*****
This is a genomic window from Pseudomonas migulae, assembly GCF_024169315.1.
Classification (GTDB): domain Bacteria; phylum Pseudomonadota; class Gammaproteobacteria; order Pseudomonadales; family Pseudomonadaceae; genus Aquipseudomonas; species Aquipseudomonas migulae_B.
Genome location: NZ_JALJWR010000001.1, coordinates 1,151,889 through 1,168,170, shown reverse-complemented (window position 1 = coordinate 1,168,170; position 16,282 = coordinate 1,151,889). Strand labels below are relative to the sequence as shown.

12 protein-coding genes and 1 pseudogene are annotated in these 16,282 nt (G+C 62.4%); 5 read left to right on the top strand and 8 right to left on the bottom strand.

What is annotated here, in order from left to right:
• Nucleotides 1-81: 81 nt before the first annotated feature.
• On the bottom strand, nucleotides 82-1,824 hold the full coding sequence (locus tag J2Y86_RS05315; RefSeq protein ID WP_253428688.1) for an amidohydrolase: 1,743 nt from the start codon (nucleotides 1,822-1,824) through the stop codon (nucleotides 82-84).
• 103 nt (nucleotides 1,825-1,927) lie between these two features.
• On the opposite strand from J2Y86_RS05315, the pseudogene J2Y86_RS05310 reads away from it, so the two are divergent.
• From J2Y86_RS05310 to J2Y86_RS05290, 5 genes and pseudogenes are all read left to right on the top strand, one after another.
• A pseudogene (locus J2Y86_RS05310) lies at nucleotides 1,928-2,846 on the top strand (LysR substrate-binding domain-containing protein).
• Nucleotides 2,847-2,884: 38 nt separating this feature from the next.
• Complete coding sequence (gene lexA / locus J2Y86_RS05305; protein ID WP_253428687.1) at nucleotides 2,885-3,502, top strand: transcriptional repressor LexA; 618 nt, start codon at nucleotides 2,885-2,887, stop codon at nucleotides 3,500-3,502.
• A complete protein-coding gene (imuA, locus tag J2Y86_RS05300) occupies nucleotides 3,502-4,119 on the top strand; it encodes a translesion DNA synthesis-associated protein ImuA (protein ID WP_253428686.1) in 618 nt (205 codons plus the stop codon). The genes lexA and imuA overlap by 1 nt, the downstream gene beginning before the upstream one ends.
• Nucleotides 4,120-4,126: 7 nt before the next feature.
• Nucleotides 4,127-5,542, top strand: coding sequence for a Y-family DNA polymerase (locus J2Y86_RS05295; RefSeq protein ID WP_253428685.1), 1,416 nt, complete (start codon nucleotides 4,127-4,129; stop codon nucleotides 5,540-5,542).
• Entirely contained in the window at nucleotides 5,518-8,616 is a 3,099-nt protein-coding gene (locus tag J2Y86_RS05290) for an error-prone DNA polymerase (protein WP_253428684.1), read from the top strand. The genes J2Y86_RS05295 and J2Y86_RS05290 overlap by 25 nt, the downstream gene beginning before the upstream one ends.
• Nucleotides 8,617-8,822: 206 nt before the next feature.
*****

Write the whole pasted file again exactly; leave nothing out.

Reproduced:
This is a genomic window from Pseudomonas migulae, assembly GCF_024169315.1.
Classification (GTDB): domain Bacteria; phylum Pseudomonadota; class Gammaproteobacteria; order Pseudomonadales; family Pseudomonadaceae; genus Aquipseudomonas; species Aquipseudomonas migulae_B.
Genome location: NZ_JALJWR010000001.1, coordinates 1,151,889 through 1,168,170, shown reverse-complemented (window position 1 = coordinate 1,168,170; position 16,282 = coordinate 1,151,889). Strand labels below are relative to the sequence as shown.

12 protein-coding genes and 1 pseudogene are annotated in these 16,282 nt (G+C 62.4%); 5 read left to right on the top strand and 8 right to left on the bottom strand.

What is annotated here, in order from left to right:
• Nucleotides 1-81: 81 nt before the first annotated feature.
• On the bottom strand, nucleotides 82-1,824 hold the full coding sequence (locus tag J2Y86_RS05315; RefSeq protein ID WP_253428688.1) for an amidohydrolase: 1,743 nt from the start codon (nucleotides 1,822-1,824) through the stop codon (nucleotides 82-84).
• 103 nt (nucleotides 1,825-1,927) lie between these two features.
• On the opposite strand from J2Y86_RS05315, the pseudogene J2Y86_RS05310 reads away from it, so the two are divergent.
• From J2Y86_RS05310 to J2Y86_RS05290, 5 genes and pseudogenes are all read left to right on the top strand, one after another.
• A pseudogene (locus J2Y86_RS05310) lies at nucleotides 1,928-2,846 on the top strand (LysR substrate-binding domain-containing protein).
• Nucleotides 2,847-2,884: 38 nt separating this feature from the next.
• Complete coding sequence (gene lexA / locus J2Y86_RS05305; protein ID WP_253428687.1) at nucleotides 2,885-3,502, top strand: transcriptional repressor LexA; 618 nt, start codon at nucleotides 2,885-2,887, stop codon at nucleotides 3,500-3,502.
• A complete protein-coding gene (imuA, locus tag J2Y86_RS05300) occupies nucleotides 3,502-4,119 on the top strand; it encodes a translesion DNA synthesis-associated protein ImuA (protein ID WP_253428686.1) in 618 nt (205 codons plus the stop codon). The genes lexA and imuA overlap by 1 nt, the downstream gene beginning before the upstream one ends.
• Nucleotides 4,120-4,126: 7 nt before the next feature.
• Nucleotides 4,127-5,542, top strand: coding sequence for a Y-family DNA polymerase (locus J2Y86_RS05295; RefSeq protein ID WP_253428685.1), 1,416 nt, complete (start codon nucleotides 4,127-4,129; stop codon nucleotides 5,540-5,542).
• Entirely contained in the window at nucleotides 5,518-8,616 is a 3,099-nt protein-coding gene (locus tag J2Y86_RS05290) for an error-prone DNA polymerase (protein WP_253428684.1), read from the top strand. The genes J2Y86_RS05295 and J2Y86_RS05290 overlap by 25 nt, the downstream gene beginning before the upstream one ends.
• Nucleotides 8,617-8,822: 206 nt before the next feature.